Trends in Automotive Braking

Source: Lapinus

Lapinus recently posted an extensive look at trends in the automotive braking industry. The following is a peek at the first part of the story; the entire article, including images, can be found by clicking on this sentence.

Limburg, Netherlands – The key component of any car braking system is the disc brake pad. Stopping a 1300 kg car traveling at 100 km/hour in five seconds generates more than 100 kW of heat in an area of only 50 cm2. That heat is dissipated into the brake pads. Within seconds, temperatures can reach 600°C and in extreme cases even higher. 

Despite that, braking must be safe and smooth. With an increasing focus on HSE (Health, Safety, Environment) these days, disc brake pad manufacturers (compounders) are having to look for alternatives to traditional raw materials like copper and other materials, which can give rise to health and safety issues.

A major trend: new friction materials must still perform well even under extreme braking conditions.

Brake pads must give the same pedal feel and deceleration in repeated city braking as well as sudden emergency stops down steep mountain roads. That must happen whether conditions are wet or dry, muddy or icy, acid or alkaline, and in temperatures from -40 to +50°C.

Braking trends are increasingly affecting not just compounders but also car manufacturers. Standards are on the way to ensure friction materials reduce emissions. Fine particulate emissions are becoming increasingly unwelcome in cities. And even electric vehicles, which use regenerative braking that reduces wear and emissions, place their own demands on braking systems.

Nothing must compromise braking performance. Safety is the priority, but brakes also have to work without NVH (noise, vibration and harshness) such as judder, groan or squeal. Doing all this thousands of times without fail needs leading-edge design, a consistent manufacturing process and extremely consistent base material. Compounders and car manufacturers alike must have confidence that the brake pads won’t disintegrate when they’re needed most – in an emergency. If there’s one part in a car that must not fail, it’s the brakes.

Global standards for braking systems

Strict braking performance requirements in Europe at the moment demand low-steel (LS) brake pads that incorporate steel fibers. These are needed to pass, amongst others, the extreme AMS (Auto Motor and Sport) braking test that simulates extreme braking conditions. Stresses are particularly high on the front brakes, which absorb most of the braking energy.

There are disadvantages to these materials, though. They may result in more corrosion issues and, because of the higher abrasiveness, they generate higher disc wear (the iron oxide wear particles can be found on the front wheel rims in particular). Also, these brakes can make more grinding or squealing noises when they wear down.

In the U.S. and Far East, Non-Asbestos Organic (NAO) friction materials dominate, with no steel fibers. These friction materials are less abrasive than low steel materials, have excellent NVH behavior and low disc wear resulting in clean wheel rims. Mineral fibers are normally used as reinforcement in NAO friction materials. The high aspect ratios for the fibers can give dimensional stability, and they stay stable despite high friction forces and high heat. Lapinus’ high-alumina low-silica mineral fibers are often used in NAO materials. These fibers are completely safe for humans and the environment. Uniquely, they are certified bio-soluble, with RCC, Fraunhofer ITEM, RAL and EUCEB certification and are not classed as a carcinogen. They therefore protect the public as well as factory workers.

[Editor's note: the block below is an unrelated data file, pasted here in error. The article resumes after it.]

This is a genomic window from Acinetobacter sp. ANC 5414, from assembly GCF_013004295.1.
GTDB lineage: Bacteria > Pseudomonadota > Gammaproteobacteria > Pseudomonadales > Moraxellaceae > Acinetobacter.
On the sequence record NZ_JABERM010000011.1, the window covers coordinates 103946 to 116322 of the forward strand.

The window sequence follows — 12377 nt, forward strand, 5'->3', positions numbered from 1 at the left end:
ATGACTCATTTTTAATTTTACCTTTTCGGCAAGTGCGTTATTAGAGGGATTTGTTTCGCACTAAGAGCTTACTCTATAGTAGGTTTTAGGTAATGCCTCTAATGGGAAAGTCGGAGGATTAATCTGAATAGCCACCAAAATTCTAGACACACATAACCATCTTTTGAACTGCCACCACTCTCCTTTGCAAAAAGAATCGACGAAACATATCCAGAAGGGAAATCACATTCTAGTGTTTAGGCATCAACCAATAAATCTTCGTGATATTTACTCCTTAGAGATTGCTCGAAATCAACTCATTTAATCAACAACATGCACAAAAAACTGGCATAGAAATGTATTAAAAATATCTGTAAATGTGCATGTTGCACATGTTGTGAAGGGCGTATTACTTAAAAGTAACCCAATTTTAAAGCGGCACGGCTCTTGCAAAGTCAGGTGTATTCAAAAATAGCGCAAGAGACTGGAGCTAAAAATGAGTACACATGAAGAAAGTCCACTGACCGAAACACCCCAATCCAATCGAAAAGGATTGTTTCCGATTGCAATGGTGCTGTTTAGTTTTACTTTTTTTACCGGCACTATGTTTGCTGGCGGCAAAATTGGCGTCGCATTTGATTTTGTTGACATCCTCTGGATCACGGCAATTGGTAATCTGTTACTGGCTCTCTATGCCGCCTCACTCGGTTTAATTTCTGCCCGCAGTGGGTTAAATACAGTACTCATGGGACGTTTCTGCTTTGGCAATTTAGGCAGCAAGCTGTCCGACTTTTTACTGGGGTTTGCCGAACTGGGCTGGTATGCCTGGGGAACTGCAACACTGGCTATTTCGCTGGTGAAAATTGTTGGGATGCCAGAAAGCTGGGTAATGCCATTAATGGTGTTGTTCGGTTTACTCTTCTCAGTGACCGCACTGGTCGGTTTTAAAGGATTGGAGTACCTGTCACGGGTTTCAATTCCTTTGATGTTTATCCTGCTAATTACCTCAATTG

High Performance NAO

Needing two or more brake designs for different geographic regions is not ideal for vehicle manufacturers. It means higher parts stocks, greater logistical complexity, and generally higher costs in an intensely cost-conscious industry. It’s even worse for brake pad manufacturers, since they have to cope with two very different formulations for the same car when it’s a model that’s available worldwide. That means at least two parallel and separate design and production paths for new materials and new products.

The solution will come from HP-NAO (High Performance NAO, also called ‘hybrid’) materials that can be used globally. Together with our partners, Lapinus is working on a research project to develop new products that can help give the high braking performance of LS but with the excellent characteristics of NVH (less corrosion and low disc wear) along with the smooth braking characteristics of NAOs.

Global standardization of materials and production will need pads with excellent heat resistance, mechanical integrity, NVH, wear and rotor cleanability, and a stable coefficient of friction (Figure 1). Progress on the standard has been good, with brake pad and car manufacturers showing interest. Hybrid friction materials will have lower or zero steel content, so helping to reduce corrosion. HP-NAOs should also bring reduced particulate emissions.

The remainder of this comprehensive examination of braking trends can be read by clicking on this sentence.

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The Brake Report

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